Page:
Starring: James Caan, Kathy Bates, Richard Farnsworth, Frances Sternhagen.
Running time: 107 minutes
Directed By: Rob Reiner
Written By: William Goldman
Stephen King has written many novels that have made it as feature film productions. Granted some of them are bad, but for every bad one we get a good one. Look at The Shawshank Redemption or The Shining, both brilliant. Misery will have a bad Stephen King adaptation out there because it is one of the good ones, and probably one of the most frightening.
Misery is about an author named Paul Sheldon (Caan). He is famous for his books about the lead heroine Misery Chastain. The only thing is he is bored of her and wants to write more darker and deeper stories. The Misery novel just about to be released, will be his last. He has made sure of this by killing her off at the end of the book. Determined to upgrade his writing credentials, he works on and finishes a new novel up in a secluded cabin where he writes all his novels. On his way to taking the finished novel to his agent he crashes during a freak blizzard. As he lays dying he is rescued by a random woman who happens to find him in the middle of nowhere. When Paul wakes a few days later he finds himself in a strange house with his arm in a sling and his legs boarded together. He then meets his rescuer, Annie Wilkes (Bates), 'his number one fan'.
Annie is a former nurse and begins to nurse him back to health, even giving him criticism on his new book which hasn't been read by anyone but her. She deems his new book as garbage and tells him to stick to his Misery novels. The following day the new Misery novel is released and Annie heads out to buy and read, although when she finishes it and realises her favourite heroine is dead she loses control, blaming Paul for her murder. With Paul unable to walk, he finds himself forced to write the next novel, bringing Misery back to life with the threat of his life if he doesn't. Paul must find a way of getting himself out of this house before Annie's temper becomes worse and worse.
The premise is very simple but it works so well. It does start off quite slow, with Annie's mental state slowly being revealed. It is really the last half an hour where the film really grips you and becomes horrifying. One scene towards the end had me clutching my fists together in pain and one had me yelping out loud. It brings a strange horror to the screen as there are no aliens or monsters, just this woman obsessed. Any of us could be this woman's victim and it is scary.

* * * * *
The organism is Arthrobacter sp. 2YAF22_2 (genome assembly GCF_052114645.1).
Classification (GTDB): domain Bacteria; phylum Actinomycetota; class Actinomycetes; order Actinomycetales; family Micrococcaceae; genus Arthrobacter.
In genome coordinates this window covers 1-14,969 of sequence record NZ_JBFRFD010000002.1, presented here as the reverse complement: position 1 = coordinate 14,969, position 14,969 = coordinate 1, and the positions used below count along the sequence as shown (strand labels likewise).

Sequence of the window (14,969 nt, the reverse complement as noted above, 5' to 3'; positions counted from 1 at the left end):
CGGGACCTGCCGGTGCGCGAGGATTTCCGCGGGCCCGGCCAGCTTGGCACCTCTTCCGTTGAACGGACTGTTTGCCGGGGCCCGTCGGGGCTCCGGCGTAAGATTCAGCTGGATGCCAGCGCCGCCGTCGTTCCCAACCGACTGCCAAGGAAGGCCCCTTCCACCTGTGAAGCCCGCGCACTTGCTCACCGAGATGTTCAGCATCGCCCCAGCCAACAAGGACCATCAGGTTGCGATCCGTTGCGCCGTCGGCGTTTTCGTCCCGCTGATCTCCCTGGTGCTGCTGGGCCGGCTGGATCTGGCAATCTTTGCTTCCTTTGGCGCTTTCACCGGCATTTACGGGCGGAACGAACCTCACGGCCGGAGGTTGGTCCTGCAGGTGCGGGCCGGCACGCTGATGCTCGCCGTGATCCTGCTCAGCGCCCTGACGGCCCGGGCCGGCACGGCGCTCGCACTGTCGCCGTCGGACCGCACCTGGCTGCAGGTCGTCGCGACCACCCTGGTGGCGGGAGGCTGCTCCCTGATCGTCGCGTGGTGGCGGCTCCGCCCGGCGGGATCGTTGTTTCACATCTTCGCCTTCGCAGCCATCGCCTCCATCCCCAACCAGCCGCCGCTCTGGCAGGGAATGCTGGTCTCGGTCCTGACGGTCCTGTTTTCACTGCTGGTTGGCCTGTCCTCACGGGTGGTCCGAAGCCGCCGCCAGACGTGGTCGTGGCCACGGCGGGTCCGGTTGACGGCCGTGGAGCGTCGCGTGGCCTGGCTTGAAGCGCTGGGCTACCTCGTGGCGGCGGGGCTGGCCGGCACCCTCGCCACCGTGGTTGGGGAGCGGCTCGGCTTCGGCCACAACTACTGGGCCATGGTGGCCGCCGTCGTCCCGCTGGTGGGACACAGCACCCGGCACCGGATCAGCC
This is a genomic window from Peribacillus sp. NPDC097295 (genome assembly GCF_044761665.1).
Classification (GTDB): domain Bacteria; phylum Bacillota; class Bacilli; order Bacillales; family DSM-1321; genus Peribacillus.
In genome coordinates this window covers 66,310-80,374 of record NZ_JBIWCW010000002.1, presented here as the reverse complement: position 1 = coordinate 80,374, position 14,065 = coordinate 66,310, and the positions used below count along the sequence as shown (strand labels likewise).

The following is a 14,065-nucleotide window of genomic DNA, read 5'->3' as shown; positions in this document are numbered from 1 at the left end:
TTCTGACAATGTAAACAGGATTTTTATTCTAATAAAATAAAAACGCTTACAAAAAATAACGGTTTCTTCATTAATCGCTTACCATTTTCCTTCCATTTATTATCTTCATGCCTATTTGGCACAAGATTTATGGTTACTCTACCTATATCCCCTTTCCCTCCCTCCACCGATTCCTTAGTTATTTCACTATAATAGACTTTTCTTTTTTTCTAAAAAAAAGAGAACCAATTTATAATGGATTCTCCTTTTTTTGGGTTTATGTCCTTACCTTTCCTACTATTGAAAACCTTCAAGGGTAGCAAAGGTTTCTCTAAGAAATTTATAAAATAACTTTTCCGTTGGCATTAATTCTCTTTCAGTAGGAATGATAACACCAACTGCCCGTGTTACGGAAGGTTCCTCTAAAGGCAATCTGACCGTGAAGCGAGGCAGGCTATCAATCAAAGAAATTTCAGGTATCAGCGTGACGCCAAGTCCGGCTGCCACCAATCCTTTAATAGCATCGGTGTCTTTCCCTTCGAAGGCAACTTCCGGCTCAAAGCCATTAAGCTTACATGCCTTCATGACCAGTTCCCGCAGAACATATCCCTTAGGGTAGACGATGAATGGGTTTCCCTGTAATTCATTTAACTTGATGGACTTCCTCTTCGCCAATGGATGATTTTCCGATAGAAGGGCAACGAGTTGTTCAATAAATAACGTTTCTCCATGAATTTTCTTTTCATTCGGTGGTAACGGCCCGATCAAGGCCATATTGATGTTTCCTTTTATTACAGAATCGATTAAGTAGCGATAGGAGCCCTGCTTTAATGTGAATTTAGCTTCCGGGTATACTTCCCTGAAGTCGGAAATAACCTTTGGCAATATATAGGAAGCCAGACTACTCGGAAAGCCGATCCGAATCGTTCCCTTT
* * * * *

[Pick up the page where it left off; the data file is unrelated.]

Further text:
The acting in the film is brilliant. Caan spends most of his time bed ridden or in a wheel chair but still manages to show pain and fear through his eyes. You will be clutching your legs throughout this film, he is someone you highly sympathise with. Strangely you do with Annie Wilkes, at the start that is. Kathy Bates manages to bring a calmness to the character at the beginning and you genuinely feel she is there to help. Slowly though she begins to turn and Bates manages to show Annie's psychotic behaviour spot on and all sympathy is quickly removed from her. At first she is a disillusioned fan but becomes a psychotic monster. She really is two characters in one, and when she is angry she really is scary. She may seem like someone we all believe we can beat in strength but she is more clever than us and has already beat us to that thought. You will see what I mean at the one scene that had me squirming. I really can't get that part out my mind.
There isn't many negatives in the film. Perhaps the first hour is a little slow, but it is all worth it when the final half kicks in. The beginning shows you her layers slowly unravel and the crazier she begins to become. Bates plays the character with such believability.
It is a very good film and will have you on edge throughout. The tension is filmed brilliantly. I don't think it is the best film to have been made from a Stephen King book, The Shawshank Redemption gets my vote there, but it is definitely one of the better ones.
3.5 / 5
Next film to review: THE INTERNATIONAL